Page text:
Tokyo bid for the 2020 Summer Olympics

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Bids for the
2020 (2020) Summer Olympics and Paralympics
Games of the XXXII Olympiad
XVI Paralympic Games
Tokyo 2020 Olympic bid logo.svg
Winner: Tokyo
Runner-up: Istanbul
Shortlist: Madrid
CityTokyo, Japan
ChairShintaro Ishihara
NOCJapanese Olympic Committee (JOC)
Previous Games hosted
1964 Summer Olympics
Bid for 2016
ResultWinner (60 votes)

Tokyo 2020 (東京 2020, Tōkyō Nisen-Nijū) was a successful bid for the 2020 Summer Olympics by the city of Tokyo and the Japanese Olympic Committee. On September 7, 2013 at the 125th IOC Session in Buenos Aires, Tokyo won their bid to host the games.[1] Tokyo previously hosted the 1964 Summer Olympics. On August 3, 2016 it was reported that the IOC approved the addition of five sports to the program of the 2020 Olympics including the return of baseball and softball.[2]


Tokyo Skyline in Shinjuku. Mount Fuji can be seen in the background
Night View of Tokyo

Applicant City phase

Tokyo was selected by the Japanese Olympic Committee on July 16, 2011 as Japan's bidding city for the 2020 Games. The city is moving forward with its bid following the March 2011 earthquake and tsunami which affected much of eastern Japan.[3] Prior to Tokyo's selection by the Japanese Olympic Committee, Hiroshima expressed interest in hosting but withdrew their plans to bid.[4]

On September 7, 2011, the Japanese Olympic Committee announced that Tokyo Governor Shintaro Ishihara will be Chairman of the Tokyo 2020 bid committee.[5] The bid committee held their first meeting shortly after.[6] Towards the end of November 2011 the Tokyo 2020 Council was established. It is an advisory board comprises 64 members including Prime Minister Yoshihiko Noda who is the top advisor on the council.[7] Tokyo 2020 revealed their bid logo on November 30, 2011.[8] Tokyo's 2020 bid will have a budget of $75 Million, which is half the amount of their previous 2016 bid, which had a $150 Million budget.[9] The President of the Japanese Olympic Committee, Tsunekazu Takeda stated in April 2012 that hosting the games could generate $2 Billion for Tokyo.[10]

In early December 2011, Japan's House of Representatives and House of Councillors passed a resolution giving Tokyo's bid their full support and cooperation. This decisions also states that hosting the games will be beneficial to Japan and will be a positive step forward following the recent earthquake and tsunami that Japan experienced earlier in 2011.[11][12] The Cabinet followed by giving the bid its support. The bid has full backing of the government.[13]

In January 2012 polls suggested that nearly 66% of the country supports the bid.[14]

Tokyo 2020 appointed Yuko Arakida as its Sports Director in February 2012.[15] Ayano Egami who won a silver medal in synchronized swimming at the 2000 Summer Olympics will serve as head of online and social media for the bid.[16]

In April 2012, Tokyo 2020 appointed Tokuaki Suzuki, as the bid's communications director. Suzuki previously served as Competitions Director of the Asian Football Confederation.[17]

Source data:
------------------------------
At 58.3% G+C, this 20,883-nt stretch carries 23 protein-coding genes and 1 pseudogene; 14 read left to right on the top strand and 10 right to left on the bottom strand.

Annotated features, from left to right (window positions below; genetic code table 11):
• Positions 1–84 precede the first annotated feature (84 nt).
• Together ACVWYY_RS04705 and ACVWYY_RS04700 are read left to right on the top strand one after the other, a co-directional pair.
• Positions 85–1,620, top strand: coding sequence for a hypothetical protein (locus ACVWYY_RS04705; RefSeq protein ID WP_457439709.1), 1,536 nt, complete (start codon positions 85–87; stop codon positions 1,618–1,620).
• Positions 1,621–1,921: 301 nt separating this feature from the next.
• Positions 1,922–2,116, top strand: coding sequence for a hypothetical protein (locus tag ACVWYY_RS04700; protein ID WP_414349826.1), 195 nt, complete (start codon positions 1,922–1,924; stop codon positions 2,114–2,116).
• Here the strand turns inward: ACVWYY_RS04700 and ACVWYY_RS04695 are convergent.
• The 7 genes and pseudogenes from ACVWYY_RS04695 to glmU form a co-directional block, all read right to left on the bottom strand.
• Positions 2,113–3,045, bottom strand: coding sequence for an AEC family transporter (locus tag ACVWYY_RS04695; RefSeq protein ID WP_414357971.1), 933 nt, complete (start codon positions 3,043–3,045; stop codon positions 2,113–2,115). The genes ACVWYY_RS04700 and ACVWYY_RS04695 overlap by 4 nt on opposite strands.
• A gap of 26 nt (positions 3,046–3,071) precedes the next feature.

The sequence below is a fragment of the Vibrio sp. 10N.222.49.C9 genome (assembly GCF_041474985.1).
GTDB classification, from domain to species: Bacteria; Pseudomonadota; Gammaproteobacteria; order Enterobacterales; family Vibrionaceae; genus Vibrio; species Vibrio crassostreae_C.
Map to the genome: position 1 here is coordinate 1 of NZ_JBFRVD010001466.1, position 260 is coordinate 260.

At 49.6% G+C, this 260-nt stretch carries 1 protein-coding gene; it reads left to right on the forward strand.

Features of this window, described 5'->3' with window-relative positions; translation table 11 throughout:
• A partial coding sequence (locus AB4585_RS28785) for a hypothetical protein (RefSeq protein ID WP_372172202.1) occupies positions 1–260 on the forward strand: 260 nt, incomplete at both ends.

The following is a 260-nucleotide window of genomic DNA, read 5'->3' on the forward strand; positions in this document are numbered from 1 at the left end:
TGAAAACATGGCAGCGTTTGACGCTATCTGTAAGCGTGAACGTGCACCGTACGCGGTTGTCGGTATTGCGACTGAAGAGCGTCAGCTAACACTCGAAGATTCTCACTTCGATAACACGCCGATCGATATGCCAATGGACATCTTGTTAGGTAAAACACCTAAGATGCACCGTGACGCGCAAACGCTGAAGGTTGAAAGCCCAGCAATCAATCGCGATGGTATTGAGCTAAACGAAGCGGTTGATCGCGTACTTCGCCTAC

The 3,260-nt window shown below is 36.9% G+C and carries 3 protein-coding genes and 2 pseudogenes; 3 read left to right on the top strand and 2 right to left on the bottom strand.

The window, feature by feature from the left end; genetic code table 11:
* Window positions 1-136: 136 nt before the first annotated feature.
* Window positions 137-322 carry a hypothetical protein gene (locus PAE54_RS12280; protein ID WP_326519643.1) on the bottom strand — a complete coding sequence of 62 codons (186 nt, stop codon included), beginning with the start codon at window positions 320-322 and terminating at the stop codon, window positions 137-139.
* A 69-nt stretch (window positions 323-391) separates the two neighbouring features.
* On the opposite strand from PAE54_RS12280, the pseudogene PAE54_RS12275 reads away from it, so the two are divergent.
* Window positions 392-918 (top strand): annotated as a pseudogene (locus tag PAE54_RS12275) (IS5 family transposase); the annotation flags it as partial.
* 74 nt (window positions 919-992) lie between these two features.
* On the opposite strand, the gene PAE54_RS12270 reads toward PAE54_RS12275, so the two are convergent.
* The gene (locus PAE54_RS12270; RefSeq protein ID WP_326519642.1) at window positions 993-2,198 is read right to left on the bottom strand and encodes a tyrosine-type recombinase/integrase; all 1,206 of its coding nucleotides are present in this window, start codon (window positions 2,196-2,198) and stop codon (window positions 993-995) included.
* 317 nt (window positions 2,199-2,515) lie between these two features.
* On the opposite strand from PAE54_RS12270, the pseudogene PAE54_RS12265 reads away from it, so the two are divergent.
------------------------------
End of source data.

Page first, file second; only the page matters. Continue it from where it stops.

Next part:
Candidate City phase

Sign promoting the bid at Tokyo Big Sight.

On May 23, 2012, the IOC selected Tokyo as a Candidate City for the 2020 Summer Olympics.[18]

In June 2012 a study was conducted that found that hosting the 2020 Olympic Games in Tokyo could create over 150,000 jobs.[19] In July 2012, the bid launched their "Discover Tomorrow" slogan.[20] In November, a survey revealed that 67% of Tokyo's population supported Tokyo's Olympic bid.[21]

Also in November 2012, the new design for the redeveloped National Olympic Stadium was revealed. The venue will be used for the 2019 Rugby World Cup.[22] Tokyo 2020 submitted their candidature file to the IOC on January 7, 2013.[23]

A poll in January 2013 found that 73% of Tokyo residents were in favor of the bid. Another poll found that 78% of Japan supported bringing the games to Tokyo.[24][25] This result showed an increase in support compared to earlier polls.[14] A poll carried out by Yomiuri Shimbun found that 83% of the country supported the bid.[26] Tokyo's previous bid for the 2016 Games had lower public support with one poll indicating that 56% of residents supported the 2016 bid.[27] The IOC Evaluation Commission visited Tokyo from March 4 to March 7, 2013.[28][29]

In April 2013, the Tokyo 2020 Chairman, Governor Naoki Inose, created controversy when he made a comment that was seen as a criticism of Istanbul and their bid for the 2020 Olympics. Inose said, “Well, compare the two countries where they have yet to build infrastructure, very sophisticated facilities. So from time to time, like Brazil, I think it’s good to have a venue for the first time. But Islamic countries, the only thing they share in common is Allah and they are fighting with each other and they have classes.” [30] Criticizing rival bids are forbidden under IOC rules. Following Inose's statement, Tokyo 2020 made a statement saying that they "have the utmost respect for all candidate cities and have always taken pride in bidding in a spirit based on the Olympic values of excellence, respect and friendship.” [31] Inose apologized for his comments a few days later and stated that he was "fully committed" to respecting IOC rules.[32]